What is the relationship of the individual ‘Self’ as compared to our collective ‘Selves’ when one is viewing photography? On one hand, it is easy to surmise that what I experience as a singular person surely must be common amongst everyone else, right? Faulty logic to be sure, and yet anyone who has experienced a critique of their writing, their art, their essay in fourth grade about why they love their pet… anyone can relate to what they read, see, hear, to what they are feeling at that very moment… and why it matters. You see what you see – based on what you know when you know it. This is one of the strengths Traub puts on the printed page in Tickety-Boo. We know, as viewers, we ‘could have’ taken the same images on our phones; if we were in the same place, at the same time when Traub happened upon a woman in a tin-foil dress/coat. We ‘could have’ then placed it alongside another image we took of a person sleeping in a doorway …By the bodegas and the lights on Upper Broadway. Wearing diamonds on the soles of their shoes… but we didn’t. And so it goes.
We need to let others show us what they already know… even if we don’t know it yet. This is one of the simple, pure joys I take away from Tickety-Boo. I still find myself chuckling to myself when I turn a page to discover the whimsy and wit Traub has placed side by side. For this review, I have avoided saying things about this book like “the mundane becomes obvious” – because that would be canned ‘publisher-speak’. I will say – viewing the images within, and on the pages of this book will hopefully bring the viewer closer to everyone around them in ways they can’t explain to themselves.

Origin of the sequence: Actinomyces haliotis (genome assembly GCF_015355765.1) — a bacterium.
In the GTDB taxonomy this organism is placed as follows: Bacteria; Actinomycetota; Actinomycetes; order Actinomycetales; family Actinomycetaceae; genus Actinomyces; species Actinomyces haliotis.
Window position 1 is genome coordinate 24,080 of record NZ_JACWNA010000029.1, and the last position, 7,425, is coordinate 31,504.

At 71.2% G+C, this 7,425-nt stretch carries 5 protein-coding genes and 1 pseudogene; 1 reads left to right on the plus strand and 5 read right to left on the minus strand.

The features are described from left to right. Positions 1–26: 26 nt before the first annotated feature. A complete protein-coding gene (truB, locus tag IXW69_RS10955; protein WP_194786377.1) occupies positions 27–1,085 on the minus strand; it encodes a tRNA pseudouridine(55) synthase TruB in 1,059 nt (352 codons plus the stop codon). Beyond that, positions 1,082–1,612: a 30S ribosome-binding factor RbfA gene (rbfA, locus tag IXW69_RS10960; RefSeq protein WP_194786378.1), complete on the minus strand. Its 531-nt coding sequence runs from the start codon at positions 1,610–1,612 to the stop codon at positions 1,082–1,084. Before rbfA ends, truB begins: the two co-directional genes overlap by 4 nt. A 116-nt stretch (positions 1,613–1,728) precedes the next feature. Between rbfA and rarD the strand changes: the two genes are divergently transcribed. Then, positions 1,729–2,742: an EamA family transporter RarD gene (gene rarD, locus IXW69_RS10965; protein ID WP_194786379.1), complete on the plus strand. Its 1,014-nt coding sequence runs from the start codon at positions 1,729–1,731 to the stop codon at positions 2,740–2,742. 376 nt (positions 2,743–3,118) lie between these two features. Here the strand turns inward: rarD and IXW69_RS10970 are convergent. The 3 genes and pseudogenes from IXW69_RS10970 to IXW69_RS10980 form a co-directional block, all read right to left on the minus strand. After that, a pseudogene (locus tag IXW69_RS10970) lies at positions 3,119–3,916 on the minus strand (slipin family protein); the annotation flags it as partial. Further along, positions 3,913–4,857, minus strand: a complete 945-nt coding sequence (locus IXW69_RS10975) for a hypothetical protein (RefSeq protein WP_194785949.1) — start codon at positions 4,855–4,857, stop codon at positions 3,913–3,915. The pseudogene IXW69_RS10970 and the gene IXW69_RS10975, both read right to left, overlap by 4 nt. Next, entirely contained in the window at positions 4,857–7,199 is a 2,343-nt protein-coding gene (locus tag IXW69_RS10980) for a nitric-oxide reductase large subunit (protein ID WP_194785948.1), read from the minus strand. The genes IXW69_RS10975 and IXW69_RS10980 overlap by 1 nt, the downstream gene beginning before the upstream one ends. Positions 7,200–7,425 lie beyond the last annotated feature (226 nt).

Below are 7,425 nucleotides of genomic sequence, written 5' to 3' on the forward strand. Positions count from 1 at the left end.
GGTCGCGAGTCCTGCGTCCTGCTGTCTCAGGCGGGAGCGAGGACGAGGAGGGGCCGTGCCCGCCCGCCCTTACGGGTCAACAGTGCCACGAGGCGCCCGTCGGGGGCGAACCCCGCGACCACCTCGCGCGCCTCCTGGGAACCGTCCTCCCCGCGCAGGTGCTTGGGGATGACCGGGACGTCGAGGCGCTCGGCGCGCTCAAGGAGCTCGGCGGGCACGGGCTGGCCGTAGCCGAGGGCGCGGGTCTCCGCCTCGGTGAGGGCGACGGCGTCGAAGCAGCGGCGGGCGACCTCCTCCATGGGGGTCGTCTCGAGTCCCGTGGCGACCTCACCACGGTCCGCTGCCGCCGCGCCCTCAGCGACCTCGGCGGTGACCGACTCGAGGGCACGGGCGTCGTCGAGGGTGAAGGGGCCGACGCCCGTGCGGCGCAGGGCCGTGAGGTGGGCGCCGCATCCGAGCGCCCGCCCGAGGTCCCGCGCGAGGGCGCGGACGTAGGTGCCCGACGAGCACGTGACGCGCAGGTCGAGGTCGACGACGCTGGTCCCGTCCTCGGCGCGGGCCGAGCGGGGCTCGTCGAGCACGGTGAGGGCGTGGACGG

Published by Damiani
Language : English
Hardcover : 208 pages
Dimensions : 7.01 x 7.01 inches
Charles H. Traub was born in Louisville, Kentucky, in 1945. Early colleagues include such luminaries as Ralph Eugene Meatyard, Aaron Siskind, Arthur Siegel and Garry Winogrand. Traub taught photography at Columbia College in Chicago starting in 1971, and was responsible for helping found the Chicago Center for Contemporary Photography, which became the Museum of Contemporary Photography (MOCP). Traub’s first major body of work in color, Street Portraits, began in 1976, continued after his move to New York City shortly thereafter, and culminated in the book Lunchtime. During the 1980s in New York, Traub was a gallery director at the Light Gallery where he was instrumental in curating important exhibitions, and showcased major photographers new to the gallery: William Klein, Luigi Ghirri, Ray Metzker, Mario Giacomelli and Louis Faurer among others. Traub has dedicated himself to photographic education, is a robust influencer for the Society for Photographic Education (SPE), and has been a chairperson at the School of Visual Arts for 30 years. He has served on a number of non-profit educational boards, and is the president of the Aaron Siskind Foundation. He has had more than 60 major exhibitions in in galleries and museums throughout the world, including one-person shows at the Art Institute of Chicago, The Speed Museum, Hudson River Museum and Historic New Orleans Collection. Traub’s work is in the permanent collections of more than two dozen major museums worldwide.